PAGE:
MANGROVE | Glass coffee table
Set of round glass and walnut coffee tables
Solid Wood, Walnut, Tempered Glass
Mauritius’ natural forests have been sacrificed over the last two centuries to make space for sugar cane fields. Today, of the 259 sugar cane factories that existed on the island in 1858, only a handful remain. Sugar production, which used to be one of the island’s economy pillars, was replaced by tourism—an equal contributor to the loss of the island’s natural heritage.
Today, after just a little more than 400 years of human settlement, only 2% of the original forests remains. Many endemic animal and plant species have disappeared. The government of Mauritius is in a quest to save the rare forests and endemic species from extinction, with the creation of the Black River Gorges National Park in 1994, and the initiation of protection measures for Ile aux Aigrettes and Île Ronde. Today, everything is being done to safeguard this unique biodiversity. Some conservation projects have been successfully completed. The Mauritian Wildlife Foundation, established in 1984, is still firmly fighting against the disappearance of endemic birds and plants.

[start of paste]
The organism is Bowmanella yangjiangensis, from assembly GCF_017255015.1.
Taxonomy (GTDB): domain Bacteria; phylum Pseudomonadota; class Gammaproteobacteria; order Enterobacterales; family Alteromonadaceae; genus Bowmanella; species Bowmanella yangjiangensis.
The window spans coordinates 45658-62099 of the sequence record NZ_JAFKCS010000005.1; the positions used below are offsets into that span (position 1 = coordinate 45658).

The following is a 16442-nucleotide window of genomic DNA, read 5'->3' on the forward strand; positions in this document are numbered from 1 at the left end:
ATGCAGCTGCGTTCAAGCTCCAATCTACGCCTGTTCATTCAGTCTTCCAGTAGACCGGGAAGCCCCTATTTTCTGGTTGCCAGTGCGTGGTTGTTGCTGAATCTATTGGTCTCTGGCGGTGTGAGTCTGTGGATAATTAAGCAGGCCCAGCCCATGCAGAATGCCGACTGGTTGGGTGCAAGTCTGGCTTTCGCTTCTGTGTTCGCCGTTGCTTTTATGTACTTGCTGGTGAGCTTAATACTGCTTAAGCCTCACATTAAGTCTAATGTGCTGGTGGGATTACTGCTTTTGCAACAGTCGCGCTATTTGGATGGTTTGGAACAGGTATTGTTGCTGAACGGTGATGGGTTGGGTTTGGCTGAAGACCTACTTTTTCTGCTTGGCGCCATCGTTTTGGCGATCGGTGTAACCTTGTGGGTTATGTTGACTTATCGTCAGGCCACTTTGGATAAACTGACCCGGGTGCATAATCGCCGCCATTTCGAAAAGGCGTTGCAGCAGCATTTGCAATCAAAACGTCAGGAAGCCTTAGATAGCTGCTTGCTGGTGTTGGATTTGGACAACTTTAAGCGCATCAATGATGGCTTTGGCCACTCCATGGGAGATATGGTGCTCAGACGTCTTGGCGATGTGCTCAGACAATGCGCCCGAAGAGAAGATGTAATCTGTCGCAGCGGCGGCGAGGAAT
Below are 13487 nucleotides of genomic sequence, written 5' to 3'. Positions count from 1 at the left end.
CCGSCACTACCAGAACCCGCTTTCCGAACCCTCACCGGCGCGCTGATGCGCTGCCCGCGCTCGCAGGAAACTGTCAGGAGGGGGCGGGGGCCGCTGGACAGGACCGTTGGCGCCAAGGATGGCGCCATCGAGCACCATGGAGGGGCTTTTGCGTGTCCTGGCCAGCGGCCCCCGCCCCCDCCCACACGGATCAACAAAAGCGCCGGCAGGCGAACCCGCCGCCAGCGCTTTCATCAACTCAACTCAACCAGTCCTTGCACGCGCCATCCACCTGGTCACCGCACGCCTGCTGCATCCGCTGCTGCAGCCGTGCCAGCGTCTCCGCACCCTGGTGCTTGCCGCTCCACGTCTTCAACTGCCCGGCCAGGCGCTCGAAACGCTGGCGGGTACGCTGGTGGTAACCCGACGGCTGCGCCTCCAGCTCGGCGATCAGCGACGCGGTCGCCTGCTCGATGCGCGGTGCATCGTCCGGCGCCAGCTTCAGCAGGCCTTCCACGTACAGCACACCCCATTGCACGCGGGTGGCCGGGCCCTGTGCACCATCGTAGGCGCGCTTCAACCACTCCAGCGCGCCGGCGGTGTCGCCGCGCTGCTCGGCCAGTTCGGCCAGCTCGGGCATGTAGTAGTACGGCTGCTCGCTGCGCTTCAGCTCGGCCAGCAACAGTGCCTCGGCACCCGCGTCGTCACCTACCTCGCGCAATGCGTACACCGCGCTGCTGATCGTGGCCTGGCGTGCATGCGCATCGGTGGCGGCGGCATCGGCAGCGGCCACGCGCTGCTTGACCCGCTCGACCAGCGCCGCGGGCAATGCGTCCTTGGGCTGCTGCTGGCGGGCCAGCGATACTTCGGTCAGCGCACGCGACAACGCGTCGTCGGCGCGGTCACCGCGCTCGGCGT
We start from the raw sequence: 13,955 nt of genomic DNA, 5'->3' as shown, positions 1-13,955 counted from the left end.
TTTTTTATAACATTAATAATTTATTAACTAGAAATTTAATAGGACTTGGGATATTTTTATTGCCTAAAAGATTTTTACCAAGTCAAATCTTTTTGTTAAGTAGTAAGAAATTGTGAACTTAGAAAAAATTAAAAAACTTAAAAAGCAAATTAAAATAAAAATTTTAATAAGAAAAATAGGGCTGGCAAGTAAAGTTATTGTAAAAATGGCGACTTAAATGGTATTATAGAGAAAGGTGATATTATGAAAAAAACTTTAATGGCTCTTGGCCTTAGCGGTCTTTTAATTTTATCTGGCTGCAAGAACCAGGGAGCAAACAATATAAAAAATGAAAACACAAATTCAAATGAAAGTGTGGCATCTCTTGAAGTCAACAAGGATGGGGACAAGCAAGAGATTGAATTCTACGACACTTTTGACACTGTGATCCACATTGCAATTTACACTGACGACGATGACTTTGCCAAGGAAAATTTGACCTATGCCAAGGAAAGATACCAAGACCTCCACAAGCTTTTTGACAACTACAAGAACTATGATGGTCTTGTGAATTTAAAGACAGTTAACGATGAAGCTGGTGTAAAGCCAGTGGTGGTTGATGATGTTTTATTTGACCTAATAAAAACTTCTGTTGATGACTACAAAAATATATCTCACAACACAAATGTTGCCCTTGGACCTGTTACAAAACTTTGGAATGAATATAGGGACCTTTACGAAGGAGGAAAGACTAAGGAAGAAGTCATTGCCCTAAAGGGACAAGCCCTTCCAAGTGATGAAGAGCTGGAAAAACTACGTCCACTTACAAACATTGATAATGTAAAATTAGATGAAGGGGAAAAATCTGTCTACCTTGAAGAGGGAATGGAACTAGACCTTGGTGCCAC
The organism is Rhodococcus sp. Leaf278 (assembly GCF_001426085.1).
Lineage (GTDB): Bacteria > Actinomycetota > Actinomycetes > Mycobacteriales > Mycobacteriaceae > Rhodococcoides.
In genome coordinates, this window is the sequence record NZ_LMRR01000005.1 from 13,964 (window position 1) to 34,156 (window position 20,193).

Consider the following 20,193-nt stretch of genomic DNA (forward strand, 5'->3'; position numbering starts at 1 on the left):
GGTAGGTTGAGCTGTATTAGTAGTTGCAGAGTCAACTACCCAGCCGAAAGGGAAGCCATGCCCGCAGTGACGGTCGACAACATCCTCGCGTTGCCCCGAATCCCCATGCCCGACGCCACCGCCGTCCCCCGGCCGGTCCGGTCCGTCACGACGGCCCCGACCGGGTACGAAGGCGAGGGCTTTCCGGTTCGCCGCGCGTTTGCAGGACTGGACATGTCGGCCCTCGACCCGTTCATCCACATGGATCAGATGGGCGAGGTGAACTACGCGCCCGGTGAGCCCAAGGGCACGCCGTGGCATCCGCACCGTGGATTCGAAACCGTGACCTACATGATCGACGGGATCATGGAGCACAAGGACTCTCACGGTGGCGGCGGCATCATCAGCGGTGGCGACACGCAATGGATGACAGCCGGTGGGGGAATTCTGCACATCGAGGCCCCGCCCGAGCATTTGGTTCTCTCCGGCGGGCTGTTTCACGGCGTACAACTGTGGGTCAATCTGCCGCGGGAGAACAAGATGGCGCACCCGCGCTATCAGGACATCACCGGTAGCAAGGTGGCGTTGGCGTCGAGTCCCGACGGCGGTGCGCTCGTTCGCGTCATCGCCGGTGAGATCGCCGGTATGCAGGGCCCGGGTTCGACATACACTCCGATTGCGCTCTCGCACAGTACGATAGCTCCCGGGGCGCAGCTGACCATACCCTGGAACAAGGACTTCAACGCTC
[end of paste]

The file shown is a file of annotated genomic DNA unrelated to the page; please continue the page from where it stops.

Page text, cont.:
One of Cypraea’s goals is to help sustain local environmental associations for the preservation of the island’s natural environment: Reef Conservation and Mauritian Wildlife. A percentage of Cypraea’s sales will therefore fund these associations and help perpetuate the one-of-a-kind heritage of Mauritius. Naturae collection is an ode to the endemic nature of `Mauritius. The pieces that are included in the collection (Foliae, Mangrovia, Pieter Both, Barks) all celebrate the unicity of the island flora and geological features through the use of pure materials such as solid walnut wood, stone, lava stone, coral stone, marble, glass.